PM Aide: Meeting with Lapid Not for Reconciliation

Nir Hefetz says Prime Minister wants some straight answers from Finance Minister. Yesh Atid denies it attempted a putsch under PM's nose.

Gil Ronen , | updated: 9:45 AM

Netanyahu and Lapid
Netanyahu and Lapid
Flash 90

Nir Hefetz, an adviser to Prime Minister Binyamin Netanyahu, said Monday that the point of the meeting later in the day between Netanyahu and Yesh Atid party chairman, Finance Minister Yair Lapid, is not a “reconciliation” between the two men.

In an interview with IDF Radio, Hefetz said that Netanyahu intends to demand answers from Lapid about the way he intends to behave as a member of the coalition, from now on. “Netanyahu is not holding this meeting for reconciliation; we are running a state here. Netanyahu is not holding on desperately to his chair.”

"What he will find out in the meeting today is whether one can govern in the government of Israel, and whether the government can be led in the directions he believes in, in the face of the challenges Israel faces,” Hefetz explained. "Netanyahu will find out in the coming days if he can govern in the present government. If he reaches the conclusion that this is possible, he will continue. If not, he will give the mandate back to the voter.”

Yesh Atid minister Meir Cohen denied Monday morning that his party had tried to form an alternative coalition under the very nose of Prime Minister Netanyahu – despite multiple reports that it had, indeed, approached hareidi parties in an attempt to do just that.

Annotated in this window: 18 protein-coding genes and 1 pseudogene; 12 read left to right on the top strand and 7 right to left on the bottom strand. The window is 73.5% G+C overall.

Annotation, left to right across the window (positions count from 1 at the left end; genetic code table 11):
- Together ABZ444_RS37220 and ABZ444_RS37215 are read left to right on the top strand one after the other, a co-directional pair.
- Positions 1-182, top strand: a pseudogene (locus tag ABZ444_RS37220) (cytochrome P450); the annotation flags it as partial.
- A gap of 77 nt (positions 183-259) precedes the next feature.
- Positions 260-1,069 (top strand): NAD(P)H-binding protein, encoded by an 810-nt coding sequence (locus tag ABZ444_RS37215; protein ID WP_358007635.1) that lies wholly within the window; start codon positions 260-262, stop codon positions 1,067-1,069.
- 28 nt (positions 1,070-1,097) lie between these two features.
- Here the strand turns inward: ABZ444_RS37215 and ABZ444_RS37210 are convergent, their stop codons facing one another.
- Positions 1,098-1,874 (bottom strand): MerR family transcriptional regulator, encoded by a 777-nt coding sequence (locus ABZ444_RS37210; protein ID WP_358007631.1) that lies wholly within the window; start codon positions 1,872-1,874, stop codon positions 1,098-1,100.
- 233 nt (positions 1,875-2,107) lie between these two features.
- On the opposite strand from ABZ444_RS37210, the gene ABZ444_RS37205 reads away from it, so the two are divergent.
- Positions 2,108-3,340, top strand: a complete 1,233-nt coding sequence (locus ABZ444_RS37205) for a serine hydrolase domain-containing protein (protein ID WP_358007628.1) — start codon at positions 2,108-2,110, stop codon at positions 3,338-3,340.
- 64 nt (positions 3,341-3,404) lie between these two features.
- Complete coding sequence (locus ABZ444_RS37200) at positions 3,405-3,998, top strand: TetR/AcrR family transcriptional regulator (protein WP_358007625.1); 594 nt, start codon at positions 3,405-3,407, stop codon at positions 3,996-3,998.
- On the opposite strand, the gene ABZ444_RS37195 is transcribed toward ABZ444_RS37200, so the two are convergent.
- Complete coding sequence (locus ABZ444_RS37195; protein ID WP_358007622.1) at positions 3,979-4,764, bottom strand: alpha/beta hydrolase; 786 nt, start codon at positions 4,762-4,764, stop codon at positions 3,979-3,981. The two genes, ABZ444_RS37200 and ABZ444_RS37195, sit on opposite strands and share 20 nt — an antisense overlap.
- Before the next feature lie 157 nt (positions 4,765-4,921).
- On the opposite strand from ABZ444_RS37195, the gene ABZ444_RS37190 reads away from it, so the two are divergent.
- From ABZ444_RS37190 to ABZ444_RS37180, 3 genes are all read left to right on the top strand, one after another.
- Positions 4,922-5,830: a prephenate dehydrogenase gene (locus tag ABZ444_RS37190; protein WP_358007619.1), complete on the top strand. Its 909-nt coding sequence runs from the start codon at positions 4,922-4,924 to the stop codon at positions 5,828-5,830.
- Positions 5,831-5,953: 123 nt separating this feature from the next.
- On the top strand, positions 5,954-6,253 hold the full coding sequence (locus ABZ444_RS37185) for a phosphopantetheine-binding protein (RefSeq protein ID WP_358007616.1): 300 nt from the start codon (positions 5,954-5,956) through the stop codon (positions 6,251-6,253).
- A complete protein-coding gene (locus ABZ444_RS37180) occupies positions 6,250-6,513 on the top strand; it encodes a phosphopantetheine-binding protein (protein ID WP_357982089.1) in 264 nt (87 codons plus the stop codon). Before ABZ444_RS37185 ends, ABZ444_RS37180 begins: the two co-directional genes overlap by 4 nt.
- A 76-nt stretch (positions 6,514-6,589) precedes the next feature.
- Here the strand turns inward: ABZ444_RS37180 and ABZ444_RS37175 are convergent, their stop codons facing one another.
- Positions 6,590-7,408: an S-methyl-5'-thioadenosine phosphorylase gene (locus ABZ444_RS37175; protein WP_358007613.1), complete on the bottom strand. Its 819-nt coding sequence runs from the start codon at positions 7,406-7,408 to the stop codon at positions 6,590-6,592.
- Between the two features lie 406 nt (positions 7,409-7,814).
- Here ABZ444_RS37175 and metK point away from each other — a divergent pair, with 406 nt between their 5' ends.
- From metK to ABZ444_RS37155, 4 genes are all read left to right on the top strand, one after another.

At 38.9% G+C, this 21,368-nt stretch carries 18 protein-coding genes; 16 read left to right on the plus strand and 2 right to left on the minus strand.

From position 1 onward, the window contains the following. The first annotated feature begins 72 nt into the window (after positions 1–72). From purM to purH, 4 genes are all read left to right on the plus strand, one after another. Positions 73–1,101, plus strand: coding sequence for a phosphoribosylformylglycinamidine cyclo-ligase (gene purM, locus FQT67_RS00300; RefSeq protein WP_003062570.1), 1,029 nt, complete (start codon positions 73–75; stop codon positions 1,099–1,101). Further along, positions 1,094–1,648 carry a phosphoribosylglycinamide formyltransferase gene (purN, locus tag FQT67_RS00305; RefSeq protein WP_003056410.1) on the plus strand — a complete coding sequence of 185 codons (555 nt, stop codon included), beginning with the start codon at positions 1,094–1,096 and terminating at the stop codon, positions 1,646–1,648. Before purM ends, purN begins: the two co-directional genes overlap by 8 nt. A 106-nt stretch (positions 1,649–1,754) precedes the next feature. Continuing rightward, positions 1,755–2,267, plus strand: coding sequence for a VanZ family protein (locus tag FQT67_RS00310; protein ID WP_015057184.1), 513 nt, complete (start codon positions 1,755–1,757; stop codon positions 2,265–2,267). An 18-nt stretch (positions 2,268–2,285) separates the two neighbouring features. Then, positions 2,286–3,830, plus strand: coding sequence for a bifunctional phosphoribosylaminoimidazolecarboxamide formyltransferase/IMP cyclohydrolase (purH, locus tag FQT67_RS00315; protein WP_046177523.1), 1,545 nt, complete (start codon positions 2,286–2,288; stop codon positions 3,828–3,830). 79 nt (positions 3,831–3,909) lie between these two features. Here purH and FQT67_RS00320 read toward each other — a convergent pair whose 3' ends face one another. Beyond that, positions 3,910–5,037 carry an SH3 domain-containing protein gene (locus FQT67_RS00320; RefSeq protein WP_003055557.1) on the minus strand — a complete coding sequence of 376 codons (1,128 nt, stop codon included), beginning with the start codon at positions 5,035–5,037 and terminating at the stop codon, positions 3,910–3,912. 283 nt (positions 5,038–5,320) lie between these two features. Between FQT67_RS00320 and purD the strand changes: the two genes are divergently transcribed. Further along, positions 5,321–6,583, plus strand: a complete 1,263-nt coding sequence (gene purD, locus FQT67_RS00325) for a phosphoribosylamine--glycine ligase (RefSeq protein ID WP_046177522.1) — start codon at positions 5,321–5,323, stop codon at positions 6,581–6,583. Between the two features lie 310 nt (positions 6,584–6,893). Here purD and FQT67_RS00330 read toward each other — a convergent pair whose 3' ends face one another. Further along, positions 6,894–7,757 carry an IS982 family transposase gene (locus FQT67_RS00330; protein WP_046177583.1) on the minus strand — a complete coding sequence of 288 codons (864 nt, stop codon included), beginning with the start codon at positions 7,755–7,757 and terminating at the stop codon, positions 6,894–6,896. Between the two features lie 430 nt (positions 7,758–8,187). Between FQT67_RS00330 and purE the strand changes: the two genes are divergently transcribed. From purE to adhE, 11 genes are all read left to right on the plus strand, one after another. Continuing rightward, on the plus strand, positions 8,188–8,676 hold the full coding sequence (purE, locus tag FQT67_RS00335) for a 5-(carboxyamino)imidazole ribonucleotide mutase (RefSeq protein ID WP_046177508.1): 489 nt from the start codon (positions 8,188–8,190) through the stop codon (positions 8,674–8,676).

Welfare Minister Cohen told IDF Radio that he expects Lapid to tell the prime minister that the crisis between them can be resolved quickly if Netanyahu agrees to support Lapid's proposed budget, including the plan for 0% VAT on new homes for army veterans. 

Tension between Netanyahu and Lapid is high, but MK Yariv Levin (Likud), who is seen as being very close to Netanyahu, said Monday that “the prime minister has been showing extraordinary patience and restraint.”

"In any other country, a minister who lashes out at the prime minister in this way would have been fired immediately,” Levin said. “The current reality is one of anarchy; this cannot continue."

Levin added "the citizens of Israel deserve a finance minister who works harmoniously with the prime minister, and not a minister who behaves irresponsibly and acts like a disloyal opposition within the very government.”

The statement mirrors those made by senior Likud officials who warned last week that the government "can't continue like this."



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